“Jesus said: ‘A man was going down from Jerusalem to Jericho, when he was attacked by robbers. They stripped him of his clothes, beat him and went away, leaving him half dead. A priest happened to be going down the same road, and when he saw the man, he passed by on the other side. So too, a Levite, when he came to the place and saw him, passed by on the other side. But a Samaritan, as he traveled, came where the man was; and when he saw him, he took pity on him. He went to him and bandaged his wounds, pouring on oil and wine. Then he put the man on his own donkey, brought him to an inn and took care of him. The next day he took out two denarii and gave them to the innkeeper. ‘Look after him,’ he said, ‘and when I return, I will reimburse you for any extra expense you may have.’

“‘Which of these three do you think was a neighbor to the man who fell into the hands of robbers?’ The expert in the law replied, ‘The one who had mercy on him.’ Jesus told him, ‘Go and do likewise.’”
Luke 10:30-37.

Christ clearly commands us to be a neighbor to everyone, regardless of whether they share our religious beliefs. Again, those who step up to criticize the Governor are erecting a straw man, deciding in advance what his beliefs must be without putting forth the effort to investigate what he really believes. Christians are guilty of this too. All too often we assume to speak for Muslims, Jews, Atheists or even our fellow Christians from other denominations by evaluating their statements from the perspective of our own preconceptions. Before anyone condemns the opinions of another, we should always be wary when we are on the outside looking in.

Monday, January 17, 2011


Today marks the five year anniversary of Ten Minas Ministries and I would personally like to thank each and every person who has supported us over the years, contributed their thoughts to our blog (whether they agreed with me or not) and especially those who have graced TMM with their prayers and constructive criticism.

We were originally incorporated as a Maryland non-profit on January 17, 2006. When TMM first began, we really were struggling for direction. We had a website without much content other than the "Argument for Christianity" series of articles (articles that I keep meaning to revisit and update, but alas other obligations keep getting in the way). The "Ten Minas Talent Pool" came and went. It was an effort to match up volunteers with particular skills with people in need who would benefit from those skills. Unfortunately, it never gained enough steam to support itself, but it did get TMM its first radio exposure through an interview on a Baltimore Christian radio station.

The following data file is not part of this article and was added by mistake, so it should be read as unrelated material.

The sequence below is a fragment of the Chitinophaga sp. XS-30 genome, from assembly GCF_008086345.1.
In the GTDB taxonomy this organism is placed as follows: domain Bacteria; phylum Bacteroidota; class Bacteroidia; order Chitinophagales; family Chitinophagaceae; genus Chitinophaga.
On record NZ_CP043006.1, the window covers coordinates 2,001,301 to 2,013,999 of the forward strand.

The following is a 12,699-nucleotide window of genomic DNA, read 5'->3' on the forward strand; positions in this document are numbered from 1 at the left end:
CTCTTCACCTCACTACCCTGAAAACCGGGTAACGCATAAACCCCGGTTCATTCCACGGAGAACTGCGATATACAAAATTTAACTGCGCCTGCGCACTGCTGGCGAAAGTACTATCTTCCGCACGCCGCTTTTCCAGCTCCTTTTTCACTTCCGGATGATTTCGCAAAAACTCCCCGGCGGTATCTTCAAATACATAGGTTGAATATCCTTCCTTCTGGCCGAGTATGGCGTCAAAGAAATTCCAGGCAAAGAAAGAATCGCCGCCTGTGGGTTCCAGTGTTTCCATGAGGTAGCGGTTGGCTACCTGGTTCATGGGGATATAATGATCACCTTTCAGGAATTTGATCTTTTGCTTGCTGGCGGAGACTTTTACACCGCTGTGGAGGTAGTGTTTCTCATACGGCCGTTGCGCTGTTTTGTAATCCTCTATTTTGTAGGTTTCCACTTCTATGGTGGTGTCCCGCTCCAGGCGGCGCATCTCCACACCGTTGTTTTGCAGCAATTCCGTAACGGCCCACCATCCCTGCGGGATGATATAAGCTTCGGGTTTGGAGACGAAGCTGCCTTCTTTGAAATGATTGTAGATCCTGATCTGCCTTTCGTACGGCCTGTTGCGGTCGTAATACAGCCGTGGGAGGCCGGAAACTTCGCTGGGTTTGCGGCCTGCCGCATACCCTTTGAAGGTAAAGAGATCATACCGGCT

After the Talent Pool we moved on to the Disaster Relief Project and helped raise money to rebuild a home in Gulfport, Mississippi that was ravaged by Hurricane Katrina. We also started "Preparing Your Answer," the series of podcasts on apologetic and theological issues. The "Ten Minas Ministries Prayer Network" brought together prayer requests from people around the world with any "prayer warriors" who visited the website and saw their requests.

As time went on, TMM began to focus more specifically on apologetics. Theology still served as an important foundation (after all, how can you defend something without first knowing what it is you are defending?), but it became clear that my forte and interests really went in the direction of helping Christians prepare their answers to a skeptical world. I have spoken to the people in the pews, taught in a classroom format (contact TMM if you would like me to come to yoru church) and have had countless valuable interactions on the TMM blog with believers and non-believers alike. I know I have benefitted from the experiences (even the more frustrating ones) and I hope my partners in dialogue can say the same.

If I have learned anything over the past five years, it is that apologetics cannot be approached like a legal argument in a courtroom. When you are speaking to someone who disagrees with you about the most fundamental questions of our existence, there is no judge in a black robe who will speak up at the end of our discussion and tell one if us that we are wrong (at least not in this life). The moment I look at a debate as an opportunity to "tear down" my opponent is the moment I lose sight of the whole purpose. My companion in the discussion is not only my ideological opposition, he or she is also the person I am trying to convince. I am not here to win points. I am here to encourage open and honest discussion. If anyone is interested in having that kind of talk, I invite you to join in the conversation as we hopefully continue for at least another five years.

God belss you all.

Ken Coughlan, President
Ten Minas Ministries